The Nokia 6.1 is the second generation of the Nokia 6 budget phone line-up, and it’s pretty good. It’s almost everything I could want in a sub-R4k budget phone, including not looking or feeling like one, being powered by Android Oreo 8.1, and being adorned with a beautiful screen with slightly curved edges.
In short, it’s a lot of phone for the asking price, and good value for South African phone fans who want more for their money. With some caveats, however.
First impressions are very good: it has machined metal edges with a plastic back that doesn’t feel too plasticky, a Corning Gorilla Glass 3 screen, a camera bump, and a fingerprint sensor. Bezels are on show here, a minor step backwards for phone design to my mind, but it works – they surround a delightfully old-school 5.5-inch 16:9 1080p screen, and are thick enough that I didn’t touch the touch screen by accident like I do my stupid Galaxy S8’s curved edge.
It’s heavy, too – a sign of quality, to my mind, and that’s just Nokia all over. This company loves showing off its engineering chops, and it’s on display here in a big way.
There’s nothing to dislike about the phone’s physical construction – not even the location of the fingerprint sensor that I’ve seen people moaning about online. Like anything new, it’s just a matter of getting used to its location, is all. At the bottom of the phone is a USB Type-C connector, just like all modern phones use.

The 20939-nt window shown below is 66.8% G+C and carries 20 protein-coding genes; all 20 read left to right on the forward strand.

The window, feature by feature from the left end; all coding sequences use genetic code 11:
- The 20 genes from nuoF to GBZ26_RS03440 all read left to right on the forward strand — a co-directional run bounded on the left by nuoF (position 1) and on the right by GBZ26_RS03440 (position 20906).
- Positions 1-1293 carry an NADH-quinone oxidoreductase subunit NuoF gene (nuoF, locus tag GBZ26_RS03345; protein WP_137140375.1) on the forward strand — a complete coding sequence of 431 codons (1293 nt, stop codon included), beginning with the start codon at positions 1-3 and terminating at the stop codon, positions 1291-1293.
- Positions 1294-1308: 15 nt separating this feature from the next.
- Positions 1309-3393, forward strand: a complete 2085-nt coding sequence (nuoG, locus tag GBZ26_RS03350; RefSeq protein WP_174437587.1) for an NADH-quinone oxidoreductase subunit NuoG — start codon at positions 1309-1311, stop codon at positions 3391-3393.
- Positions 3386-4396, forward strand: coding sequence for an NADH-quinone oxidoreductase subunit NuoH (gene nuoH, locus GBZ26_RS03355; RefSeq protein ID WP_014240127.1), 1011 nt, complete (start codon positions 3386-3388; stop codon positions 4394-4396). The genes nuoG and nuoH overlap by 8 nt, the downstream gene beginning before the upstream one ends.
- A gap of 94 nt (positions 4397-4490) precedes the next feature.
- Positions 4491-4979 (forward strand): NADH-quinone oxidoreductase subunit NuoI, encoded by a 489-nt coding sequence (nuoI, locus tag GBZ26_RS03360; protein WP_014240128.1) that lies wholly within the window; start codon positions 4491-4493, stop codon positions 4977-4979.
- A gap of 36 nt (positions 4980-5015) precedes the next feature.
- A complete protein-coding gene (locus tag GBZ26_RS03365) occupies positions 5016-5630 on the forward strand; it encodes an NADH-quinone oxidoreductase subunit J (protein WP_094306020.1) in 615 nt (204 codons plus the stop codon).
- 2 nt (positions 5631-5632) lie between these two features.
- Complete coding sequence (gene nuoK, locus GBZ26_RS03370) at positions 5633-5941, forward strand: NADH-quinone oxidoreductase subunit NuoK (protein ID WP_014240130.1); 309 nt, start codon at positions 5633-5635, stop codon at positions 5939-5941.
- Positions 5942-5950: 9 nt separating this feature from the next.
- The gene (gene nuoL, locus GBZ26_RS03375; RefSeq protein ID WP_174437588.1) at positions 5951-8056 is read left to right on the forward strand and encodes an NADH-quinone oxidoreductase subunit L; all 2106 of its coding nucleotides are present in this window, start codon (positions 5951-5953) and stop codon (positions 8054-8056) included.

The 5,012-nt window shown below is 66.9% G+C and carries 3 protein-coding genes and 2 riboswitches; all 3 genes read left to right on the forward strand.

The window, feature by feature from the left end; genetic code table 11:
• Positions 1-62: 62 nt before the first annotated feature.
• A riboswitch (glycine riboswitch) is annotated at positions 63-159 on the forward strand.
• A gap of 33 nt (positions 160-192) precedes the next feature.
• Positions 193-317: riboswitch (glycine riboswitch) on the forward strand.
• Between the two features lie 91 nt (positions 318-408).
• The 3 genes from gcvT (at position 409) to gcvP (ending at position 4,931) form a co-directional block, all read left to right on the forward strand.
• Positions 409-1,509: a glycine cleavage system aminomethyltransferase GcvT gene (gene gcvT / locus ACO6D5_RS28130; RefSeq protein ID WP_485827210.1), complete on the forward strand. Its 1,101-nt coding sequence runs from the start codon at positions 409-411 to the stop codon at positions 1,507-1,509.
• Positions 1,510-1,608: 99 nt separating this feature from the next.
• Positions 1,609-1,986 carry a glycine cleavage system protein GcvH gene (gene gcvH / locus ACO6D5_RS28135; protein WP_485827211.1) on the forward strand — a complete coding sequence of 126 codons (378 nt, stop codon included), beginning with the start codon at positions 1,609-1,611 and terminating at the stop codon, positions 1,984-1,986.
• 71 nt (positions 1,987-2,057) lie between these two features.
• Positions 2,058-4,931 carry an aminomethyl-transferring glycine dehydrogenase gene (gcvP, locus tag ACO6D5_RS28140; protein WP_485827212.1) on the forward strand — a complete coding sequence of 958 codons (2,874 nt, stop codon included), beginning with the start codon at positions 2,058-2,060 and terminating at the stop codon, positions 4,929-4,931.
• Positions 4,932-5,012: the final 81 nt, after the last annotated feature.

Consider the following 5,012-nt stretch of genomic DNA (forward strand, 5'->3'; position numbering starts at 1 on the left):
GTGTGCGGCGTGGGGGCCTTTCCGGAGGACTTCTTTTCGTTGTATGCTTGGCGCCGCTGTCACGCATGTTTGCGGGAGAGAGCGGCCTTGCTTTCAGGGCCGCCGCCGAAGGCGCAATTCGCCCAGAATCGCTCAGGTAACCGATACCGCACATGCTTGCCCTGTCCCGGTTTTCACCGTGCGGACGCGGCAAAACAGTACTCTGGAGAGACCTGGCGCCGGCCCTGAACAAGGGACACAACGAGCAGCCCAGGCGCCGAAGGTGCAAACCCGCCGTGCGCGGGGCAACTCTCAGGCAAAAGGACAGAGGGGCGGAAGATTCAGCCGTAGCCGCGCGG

And yes, the rear cover does attract fingerprints so you will want to wipe it with a cloth every now and then.
The strangest decision to me was the location of the power button and volume rocker, which were both on the phone’s right edge – there’s nothing to press on the phone’s left edge at all. Probably because there’s where the SIM/SD card slot is located – another odd choice as the more typical location for this is the top of the phone.
Still, it works, and the buttons themselves have a lovely high-quality feel to them, so it all works out in the end.
The screen looks pretty good, too: I saw no pixels, it was nice and bright, and viewing angles were fine. It was even mostly visible in bright sunlight.